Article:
But why was it my job to buy the gift anyways? This whole “we found a dentist who gives presents” was his thing, not mine. He should have been the one to buy the gift, wrap the gift, and hide the gift in my car so that I could be the one to sneak it into the dentist’s office. Oh, and also, he should have been the one to have to listen to the other kids in the house grumble about how THEY wanted to go to this new dentist that gives gifts. But none of that happened and I had to somehow get a gift and wrap it up before the dentist appointment…all while she was right by my side the whole time. Impossible. Luckily my friend said that she happened to have a few brand-new Beanie Boo stuffed animals at her house and did I want her to stick one into a gift bag for me? Yay! She’ll get it to me at preschool drop off. Yay! Except that she isn’t doing drop off this morning, her husband is. So she is going to put the Beanie Boo in a gift bag with some tissue paper, give it to her husband, explain to him that he needs to give it to me…but that he has to be sort of sly about it, and then I can sneak it into my car. Where my daughter is sitting. Okay, no problem. What needs to be done is what needs to be done (and all this needs to be done to continue the “we found a dentist who gives presents” story.)

But obviously, my daughter saw the gift hiding in the front seat, because she is 7 and there was basically no way I could totally hide it.

So, I had to come up with a story to support the first absurd story: The dentist has us buy the actual gift and bring it with us. That way they know the present it something that she wants. They just deduct it from our bill at the end. (I added the part about the bill. I thought it made it more believable.) She understood. She thought it was smart of them.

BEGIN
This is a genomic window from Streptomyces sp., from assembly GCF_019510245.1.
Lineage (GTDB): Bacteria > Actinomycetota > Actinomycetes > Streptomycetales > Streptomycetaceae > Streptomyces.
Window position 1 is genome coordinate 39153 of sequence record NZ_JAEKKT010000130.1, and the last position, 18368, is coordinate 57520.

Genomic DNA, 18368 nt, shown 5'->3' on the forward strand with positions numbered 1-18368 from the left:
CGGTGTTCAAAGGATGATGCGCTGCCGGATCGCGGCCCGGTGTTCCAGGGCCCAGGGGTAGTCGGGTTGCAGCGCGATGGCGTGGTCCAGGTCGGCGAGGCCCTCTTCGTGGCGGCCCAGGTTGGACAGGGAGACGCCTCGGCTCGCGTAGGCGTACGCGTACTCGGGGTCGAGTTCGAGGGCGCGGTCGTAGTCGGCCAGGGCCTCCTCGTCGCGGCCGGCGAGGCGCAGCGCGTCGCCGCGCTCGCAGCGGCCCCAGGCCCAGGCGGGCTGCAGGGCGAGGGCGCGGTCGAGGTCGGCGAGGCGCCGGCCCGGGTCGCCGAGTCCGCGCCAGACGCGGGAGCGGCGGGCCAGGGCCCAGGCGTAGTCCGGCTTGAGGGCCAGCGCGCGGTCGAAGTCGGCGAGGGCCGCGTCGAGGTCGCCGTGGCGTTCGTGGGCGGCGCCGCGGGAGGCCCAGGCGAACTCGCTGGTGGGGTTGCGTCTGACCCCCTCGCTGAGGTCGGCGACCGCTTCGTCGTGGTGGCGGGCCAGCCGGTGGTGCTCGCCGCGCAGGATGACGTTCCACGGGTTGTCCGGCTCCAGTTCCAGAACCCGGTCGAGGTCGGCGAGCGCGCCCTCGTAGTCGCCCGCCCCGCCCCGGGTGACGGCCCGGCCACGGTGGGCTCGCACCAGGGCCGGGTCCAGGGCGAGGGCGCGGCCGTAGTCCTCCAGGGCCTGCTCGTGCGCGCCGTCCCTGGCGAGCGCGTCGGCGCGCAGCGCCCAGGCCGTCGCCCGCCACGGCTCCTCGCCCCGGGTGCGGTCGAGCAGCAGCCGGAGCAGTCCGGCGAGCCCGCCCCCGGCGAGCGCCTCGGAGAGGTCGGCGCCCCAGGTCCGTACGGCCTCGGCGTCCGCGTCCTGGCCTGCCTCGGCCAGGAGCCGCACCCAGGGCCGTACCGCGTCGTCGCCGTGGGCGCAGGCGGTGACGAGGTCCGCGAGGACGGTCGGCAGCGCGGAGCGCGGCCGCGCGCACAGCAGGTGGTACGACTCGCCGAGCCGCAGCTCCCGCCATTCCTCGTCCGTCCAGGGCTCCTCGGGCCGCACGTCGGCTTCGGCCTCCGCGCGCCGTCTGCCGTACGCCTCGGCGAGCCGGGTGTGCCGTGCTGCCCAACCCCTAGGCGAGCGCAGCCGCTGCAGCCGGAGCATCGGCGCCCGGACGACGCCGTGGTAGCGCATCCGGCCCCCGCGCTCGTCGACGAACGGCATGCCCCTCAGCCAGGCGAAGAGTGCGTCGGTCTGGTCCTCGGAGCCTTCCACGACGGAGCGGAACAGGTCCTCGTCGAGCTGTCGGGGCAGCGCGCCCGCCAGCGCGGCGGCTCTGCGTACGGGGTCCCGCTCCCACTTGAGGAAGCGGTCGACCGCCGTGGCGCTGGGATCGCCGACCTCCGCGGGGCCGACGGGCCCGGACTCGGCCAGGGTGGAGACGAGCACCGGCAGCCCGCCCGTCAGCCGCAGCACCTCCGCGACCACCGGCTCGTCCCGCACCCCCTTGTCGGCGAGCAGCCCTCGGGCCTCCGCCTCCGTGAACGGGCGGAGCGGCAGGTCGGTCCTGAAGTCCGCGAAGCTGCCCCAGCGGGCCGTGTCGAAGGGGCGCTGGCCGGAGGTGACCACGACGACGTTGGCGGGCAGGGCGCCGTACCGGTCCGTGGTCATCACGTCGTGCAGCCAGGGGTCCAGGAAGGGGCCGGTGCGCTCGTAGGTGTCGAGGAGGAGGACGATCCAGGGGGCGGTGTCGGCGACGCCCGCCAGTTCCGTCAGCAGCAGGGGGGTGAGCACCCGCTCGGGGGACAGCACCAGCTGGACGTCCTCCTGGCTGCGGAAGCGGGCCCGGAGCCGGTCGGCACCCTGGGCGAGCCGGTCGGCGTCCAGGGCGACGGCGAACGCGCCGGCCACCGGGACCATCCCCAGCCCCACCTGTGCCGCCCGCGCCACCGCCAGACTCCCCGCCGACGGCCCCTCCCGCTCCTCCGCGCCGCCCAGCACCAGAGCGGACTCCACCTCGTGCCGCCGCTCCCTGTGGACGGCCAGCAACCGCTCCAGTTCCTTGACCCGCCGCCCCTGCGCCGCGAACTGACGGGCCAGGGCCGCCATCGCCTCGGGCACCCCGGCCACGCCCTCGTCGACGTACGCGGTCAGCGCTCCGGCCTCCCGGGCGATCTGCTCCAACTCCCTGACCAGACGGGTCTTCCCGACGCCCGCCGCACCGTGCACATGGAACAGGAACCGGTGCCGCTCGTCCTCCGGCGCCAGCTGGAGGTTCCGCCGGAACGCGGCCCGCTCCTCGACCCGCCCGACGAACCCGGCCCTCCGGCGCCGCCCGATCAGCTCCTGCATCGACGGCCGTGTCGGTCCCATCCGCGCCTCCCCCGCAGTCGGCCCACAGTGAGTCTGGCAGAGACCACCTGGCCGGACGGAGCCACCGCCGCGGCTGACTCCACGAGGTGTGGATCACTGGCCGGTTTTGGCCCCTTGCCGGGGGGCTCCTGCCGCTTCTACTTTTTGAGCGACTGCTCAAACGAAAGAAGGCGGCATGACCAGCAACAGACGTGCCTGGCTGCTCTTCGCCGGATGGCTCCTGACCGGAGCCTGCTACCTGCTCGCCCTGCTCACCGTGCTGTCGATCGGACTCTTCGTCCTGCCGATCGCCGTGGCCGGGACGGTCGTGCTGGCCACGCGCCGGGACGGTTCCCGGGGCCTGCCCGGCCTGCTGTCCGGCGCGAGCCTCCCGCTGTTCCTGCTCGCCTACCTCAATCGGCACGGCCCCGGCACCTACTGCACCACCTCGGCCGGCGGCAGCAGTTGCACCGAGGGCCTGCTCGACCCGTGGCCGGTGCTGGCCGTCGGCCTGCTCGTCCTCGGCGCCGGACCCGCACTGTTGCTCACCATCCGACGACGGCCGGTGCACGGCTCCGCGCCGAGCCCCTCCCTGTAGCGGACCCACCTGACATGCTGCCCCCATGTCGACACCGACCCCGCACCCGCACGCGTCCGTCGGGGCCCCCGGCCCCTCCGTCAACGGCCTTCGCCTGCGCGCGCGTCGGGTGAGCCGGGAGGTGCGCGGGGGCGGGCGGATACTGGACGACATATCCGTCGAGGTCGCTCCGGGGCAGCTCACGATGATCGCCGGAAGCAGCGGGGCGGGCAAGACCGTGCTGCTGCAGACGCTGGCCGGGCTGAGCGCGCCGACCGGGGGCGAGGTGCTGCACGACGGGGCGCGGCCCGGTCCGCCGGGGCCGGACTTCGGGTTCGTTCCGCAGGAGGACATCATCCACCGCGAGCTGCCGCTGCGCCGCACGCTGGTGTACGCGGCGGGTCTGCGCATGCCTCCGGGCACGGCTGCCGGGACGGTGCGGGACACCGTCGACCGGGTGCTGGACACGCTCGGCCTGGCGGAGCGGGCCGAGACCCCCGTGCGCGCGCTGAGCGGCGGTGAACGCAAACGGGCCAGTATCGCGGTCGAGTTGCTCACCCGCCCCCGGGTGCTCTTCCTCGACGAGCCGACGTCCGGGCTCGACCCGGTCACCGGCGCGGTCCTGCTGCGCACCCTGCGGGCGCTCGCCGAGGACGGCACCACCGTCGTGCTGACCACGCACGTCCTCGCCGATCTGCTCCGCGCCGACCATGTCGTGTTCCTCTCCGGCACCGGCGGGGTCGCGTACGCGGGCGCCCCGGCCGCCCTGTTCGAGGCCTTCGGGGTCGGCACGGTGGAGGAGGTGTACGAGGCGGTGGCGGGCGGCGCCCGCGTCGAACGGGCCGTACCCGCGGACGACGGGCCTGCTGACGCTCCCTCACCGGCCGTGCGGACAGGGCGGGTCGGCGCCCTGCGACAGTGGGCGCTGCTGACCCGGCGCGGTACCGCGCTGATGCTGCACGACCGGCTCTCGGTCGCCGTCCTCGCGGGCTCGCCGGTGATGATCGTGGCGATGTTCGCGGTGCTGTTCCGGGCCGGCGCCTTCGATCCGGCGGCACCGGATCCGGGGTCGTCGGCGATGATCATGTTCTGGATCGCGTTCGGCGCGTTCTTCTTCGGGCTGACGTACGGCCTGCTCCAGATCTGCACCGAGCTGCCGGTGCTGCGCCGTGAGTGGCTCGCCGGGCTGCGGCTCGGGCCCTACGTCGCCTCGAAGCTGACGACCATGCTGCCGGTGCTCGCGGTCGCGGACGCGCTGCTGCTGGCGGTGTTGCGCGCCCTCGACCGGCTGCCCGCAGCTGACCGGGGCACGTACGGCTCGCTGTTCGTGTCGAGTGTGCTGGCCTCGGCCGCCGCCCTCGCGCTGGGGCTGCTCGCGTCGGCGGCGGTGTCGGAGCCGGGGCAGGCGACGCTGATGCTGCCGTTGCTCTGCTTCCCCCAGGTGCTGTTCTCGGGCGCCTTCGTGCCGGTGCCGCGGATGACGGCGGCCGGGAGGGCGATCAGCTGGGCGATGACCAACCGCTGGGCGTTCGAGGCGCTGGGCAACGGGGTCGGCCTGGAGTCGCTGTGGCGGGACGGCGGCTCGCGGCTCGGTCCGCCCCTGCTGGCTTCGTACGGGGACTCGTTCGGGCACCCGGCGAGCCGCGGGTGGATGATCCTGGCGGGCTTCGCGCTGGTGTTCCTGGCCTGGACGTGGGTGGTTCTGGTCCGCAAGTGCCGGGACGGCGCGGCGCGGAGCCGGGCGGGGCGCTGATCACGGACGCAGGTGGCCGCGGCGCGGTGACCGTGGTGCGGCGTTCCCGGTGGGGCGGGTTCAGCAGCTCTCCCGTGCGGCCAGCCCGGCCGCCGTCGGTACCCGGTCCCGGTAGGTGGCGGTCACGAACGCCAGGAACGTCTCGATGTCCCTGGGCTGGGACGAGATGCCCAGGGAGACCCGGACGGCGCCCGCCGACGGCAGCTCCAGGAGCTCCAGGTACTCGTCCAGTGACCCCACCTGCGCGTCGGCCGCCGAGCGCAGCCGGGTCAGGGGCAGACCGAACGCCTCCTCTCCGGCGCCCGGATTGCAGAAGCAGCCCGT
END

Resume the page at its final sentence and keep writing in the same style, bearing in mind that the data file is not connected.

Then once we got to the dentist’s office, and I was shoving the gift into my purse, I realized that she might talk about it to any other kid who was in the dentist’s waiting room.

So, I had to come up with another story to support the previous foolish stories: Don’t talk about the present to any other kids who might be in the waiting area. We signed up for the “Present Plan,” but their parents may not have. It cost extra to sign up for that plan. Their parents may have decided not to do it. We don’t want the other kids to be mad at their parents because they are not part of the “Present Plan.” She understood. She thought it was a good idea to keep quiet.

The “Present Plan”?!?! Who am I that I am trying to pitch this idiotic story to my daughter? I never wanted to get involved in this lie to begin with. Even though it worked liked a charm.

I feel like they greeted me at the dentist’s office like this:

Miss Liar

By the way, she LOVED her Beanie Boo present. She named it after the new dentist, who she also loved. She can’t wait to go back to see him. And to get another present.

Dr Bob